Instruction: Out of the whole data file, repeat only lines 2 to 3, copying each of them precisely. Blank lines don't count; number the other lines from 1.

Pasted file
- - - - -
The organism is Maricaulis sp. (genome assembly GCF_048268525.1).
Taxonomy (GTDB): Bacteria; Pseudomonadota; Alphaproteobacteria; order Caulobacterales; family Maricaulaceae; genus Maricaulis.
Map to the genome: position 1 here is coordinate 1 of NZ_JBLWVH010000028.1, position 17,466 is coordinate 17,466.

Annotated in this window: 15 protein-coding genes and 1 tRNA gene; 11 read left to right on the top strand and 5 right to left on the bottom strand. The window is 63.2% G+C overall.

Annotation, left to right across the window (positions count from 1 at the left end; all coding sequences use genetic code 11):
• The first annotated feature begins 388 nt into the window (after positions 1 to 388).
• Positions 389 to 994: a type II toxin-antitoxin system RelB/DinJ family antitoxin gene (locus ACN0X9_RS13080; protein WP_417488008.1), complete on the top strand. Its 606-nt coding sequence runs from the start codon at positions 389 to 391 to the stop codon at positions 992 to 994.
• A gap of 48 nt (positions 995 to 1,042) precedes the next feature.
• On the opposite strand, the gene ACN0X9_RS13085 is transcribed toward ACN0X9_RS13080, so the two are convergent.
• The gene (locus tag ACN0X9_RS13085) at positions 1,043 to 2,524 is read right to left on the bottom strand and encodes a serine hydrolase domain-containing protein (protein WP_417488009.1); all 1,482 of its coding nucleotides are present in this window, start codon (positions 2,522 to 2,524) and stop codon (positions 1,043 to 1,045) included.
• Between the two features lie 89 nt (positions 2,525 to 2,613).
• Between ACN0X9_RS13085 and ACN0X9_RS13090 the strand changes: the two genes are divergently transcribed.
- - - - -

Taxonomy (GTDB): Bacteria; Pseudomonadota; Alphaproteobacteria; order Caulobacterales; family Maricaulaceae; genus Maricaulis.
Map to the genome: position 1 here is coordinate 1 of NZ_JBLWVH010000028.1, position 17,466 is coordinate 17,466.